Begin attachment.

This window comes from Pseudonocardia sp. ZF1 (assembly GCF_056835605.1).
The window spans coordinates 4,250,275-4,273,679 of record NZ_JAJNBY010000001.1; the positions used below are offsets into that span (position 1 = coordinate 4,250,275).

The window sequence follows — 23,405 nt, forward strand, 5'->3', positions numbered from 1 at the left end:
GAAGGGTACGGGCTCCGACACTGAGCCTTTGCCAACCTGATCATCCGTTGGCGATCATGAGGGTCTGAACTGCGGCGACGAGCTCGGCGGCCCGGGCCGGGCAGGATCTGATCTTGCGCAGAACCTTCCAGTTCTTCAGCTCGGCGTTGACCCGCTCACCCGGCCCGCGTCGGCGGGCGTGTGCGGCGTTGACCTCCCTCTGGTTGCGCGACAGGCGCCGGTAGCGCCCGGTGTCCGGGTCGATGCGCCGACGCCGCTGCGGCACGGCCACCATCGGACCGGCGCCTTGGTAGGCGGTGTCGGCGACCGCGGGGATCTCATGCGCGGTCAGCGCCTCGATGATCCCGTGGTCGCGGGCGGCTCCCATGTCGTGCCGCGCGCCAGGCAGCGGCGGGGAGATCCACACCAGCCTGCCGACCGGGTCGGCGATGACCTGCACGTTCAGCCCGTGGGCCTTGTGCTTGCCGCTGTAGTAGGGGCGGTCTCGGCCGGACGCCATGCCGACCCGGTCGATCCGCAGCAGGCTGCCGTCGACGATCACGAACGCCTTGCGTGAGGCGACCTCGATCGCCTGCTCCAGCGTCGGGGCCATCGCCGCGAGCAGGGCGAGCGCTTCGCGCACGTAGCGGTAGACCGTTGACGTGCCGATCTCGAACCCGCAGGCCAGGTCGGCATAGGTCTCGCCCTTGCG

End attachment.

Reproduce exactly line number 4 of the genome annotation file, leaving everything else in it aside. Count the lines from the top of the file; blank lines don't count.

GAAGGGTACGGGCTCCGACACTGAGCCTTTGCCAACCTGATCATCCGTTGGCGATCATGAGGGTCTGAACTGCGGCGACGAGCTCGGCGGCCCGGGCCGGGCAGGATCTGATCTTGCGCAGAACCTTCCAGTTCTTCAGCTCGGCGTTGACCCGCTCACCCGGCCCGCGTCGGCGGGCGTGTGCGGCGTTGACCTCCCTCTGGTTGCGCGACAGGCGCCGGTAGCGCCCGGTGTCCGGGTCGATGCGCCGACGCCGCTGCGGCACGGCCACCATCGGACCGGCGCCTTGGTAGGCGGTGTCGGCGACCGCGGGGATCTCATGCGCGGTCAGCGCCTCGATGATCCCGTGGTCGCGGGCGGCTCCCATGTCGTGCCGCGCGCCAGGCAGCGGCGGGGAGATCCACACCAGCCTGCCGACCGGGTCGGCGATGACCTGCACGTTCAGCCCGTGGGCCTTGTGCTTGCCGCTGTAGTAGGGGCGGTCTCGGCCGGACGCCATGCCGACCCGGTCGATCCGCAGCAGGCTGCCGTCGACGATCACGAACGCCTTGCGTGAGGCGACCTCGATCGCCTGCTCCAGCGTCGGGGCCATCGCCGCGAGCAGGGCGAGCGCTTCGCGCACGTAGCGGTAGACCGTTGACGTGCCGATCTCGAACCCGCAGGCCAGGTCGGCATAGGTCTCGCCCTTGCG